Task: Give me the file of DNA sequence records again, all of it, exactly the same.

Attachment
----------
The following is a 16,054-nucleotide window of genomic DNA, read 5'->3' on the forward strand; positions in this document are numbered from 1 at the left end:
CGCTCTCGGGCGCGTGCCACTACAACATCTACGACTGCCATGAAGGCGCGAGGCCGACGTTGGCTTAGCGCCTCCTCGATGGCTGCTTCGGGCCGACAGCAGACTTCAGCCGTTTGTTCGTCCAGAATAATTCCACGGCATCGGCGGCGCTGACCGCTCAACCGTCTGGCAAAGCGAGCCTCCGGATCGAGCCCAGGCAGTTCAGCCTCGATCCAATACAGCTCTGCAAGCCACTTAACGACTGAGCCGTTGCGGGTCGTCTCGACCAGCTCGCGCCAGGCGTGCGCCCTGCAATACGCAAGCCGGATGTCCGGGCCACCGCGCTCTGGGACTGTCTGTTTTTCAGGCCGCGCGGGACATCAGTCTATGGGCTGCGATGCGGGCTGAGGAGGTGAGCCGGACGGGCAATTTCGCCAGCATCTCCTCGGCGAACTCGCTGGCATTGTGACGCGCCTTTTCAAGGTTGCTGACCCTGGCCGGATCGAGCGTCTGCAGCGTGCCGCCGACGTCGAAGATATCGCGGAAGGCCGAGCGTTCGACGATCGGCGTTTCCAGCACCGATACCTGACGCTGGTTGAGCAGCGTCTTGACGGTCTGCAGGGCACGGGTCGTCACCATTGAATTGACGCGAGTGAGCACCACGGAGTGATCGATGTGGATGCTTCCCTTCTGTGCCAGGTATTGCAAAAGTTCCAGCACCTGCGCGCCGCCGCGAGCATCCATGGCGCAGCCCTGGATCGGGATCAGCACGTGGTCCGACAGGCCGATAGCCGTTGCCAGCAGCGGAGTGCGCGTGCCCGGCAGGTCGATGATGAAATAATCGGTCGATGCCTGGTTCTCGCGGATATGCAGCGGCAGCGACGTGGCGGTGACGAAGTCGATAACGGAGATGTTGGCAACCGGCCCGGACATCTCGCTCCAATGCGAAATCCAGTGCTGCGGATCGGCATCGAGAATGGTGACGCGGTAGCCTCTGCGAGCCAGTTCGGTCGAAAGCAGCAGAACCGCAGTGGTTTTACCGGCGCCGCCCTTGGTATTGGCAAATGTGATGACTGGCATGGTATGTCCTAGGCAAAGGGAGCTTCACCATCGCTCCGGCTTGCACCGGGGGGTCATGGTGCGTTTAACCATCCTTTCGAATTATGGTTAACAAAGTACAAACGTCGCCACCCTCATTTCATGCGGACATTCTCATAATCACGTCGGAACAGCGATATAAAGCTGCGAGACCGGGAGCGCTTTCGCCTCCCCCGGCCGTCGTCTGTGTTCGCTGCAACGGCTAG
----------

The following is a 16,054-nucleotide window of genomic DNA, read 5'->3' on the forward strand; positions in this document are numbered from 1 at the left end:
CGCTCTCGGGCGCGTGCCACTACAACATCTACGACTGCCATGAAGGCGCGAGGCCGACGTTGGCTTAGCGCCTCCTCGATGGCTGCTTCGGGCCGACAGCAGACTTCAGCCGTTTGTTCGTCCAGAATAATTCCACGGCATCGGCGGCGCTGACCGCTCAACCGTCTGGCAAAGCGAGCCTCCGGATCGAGCCCAGGCAGTTCAGCCTCGATCCAATACAGCTCTGCAAGCCACTTAACGACTGAGCCGTTGCGGGTCGTCTCGACCAGCTCGCGCCAGGCGTGCGCCCTGCAATACGCAAGCCGGATGTCCGGGCCACCGCGCTCTGGGACTGTCTGTTTTTCAGGCCGCGCGGGACATCAGTCTATGGGCTGCGATGCGGGCTGAGGAGGTGAGCCGGACGGGCAATTTCGCCAGCATCTCCTCGGCGAACTCGCTGGCATTGTGACGCGCCTTTTCAAGGTTGCTGACCCTGGCCGGATCGAGCGTCTGCAGCGTGCCGCCGACGTCGAAGATATCGCGGAAGGCCGAGCGTTCGACGATCGGCGTTTCCAGCACCGATACCTGACGCTGGTTGAGCAGCGTCTTGACGGTCTGCAGGGCACGGGTCGTCACCATTGAATTGACGCGAGTGAGCACCACGGAGTGATCGATGTGGATGCTTCCCTTCTGTGCCAGGTATTGCAAAAGTTCCAGCACCTGCGCGCCGCCGCGAGCATCCATGGCGCAGCCCTGGATCGGGATCAGCACGTGGTCCGACAGGCCGATAGCCGTTGCCAGCAGCGGAGTGCGCGTGCCCGGCAGGTCGATGATGAAATAATCGGTCGATGCCTGGTTCTCGCGGATATGCAGCGGCAGCGACGTGGCGGTGACGAAGTCGATAACGGAGATGTTGGCAACCGGCCCGGACATCTCGCTCCAATGCGAAATCCAGTGCTGCGGATCGGCATCGAGAATGGTGACGCGGTAGCCTCTGCGAGCCAGTTCGGTCGAAAGCAGCAGAACCGCAGTGGTTTTACCGGCGCCGCCCTTGGTATTGGCAAATGTGATGACTGGCATGGTATGTCCTAGGCAAAGGGAGCTTCACCATCGCTCCGGCTTGCACCGGGGGGTCATGGTGCGTTTAACCATCCTTTCGAATTATGGTTAACAAAGTACAAACGTCGCCACCCTCATTTCATGCGGACATTCTCATAATCACGTCGGAACAGCGATATAAAGCTGCGAGACCGGGAGCGCTTTCGCCTCCCCCGGCCGTCGTCTGTGTTCGCTGCAACGGCTAG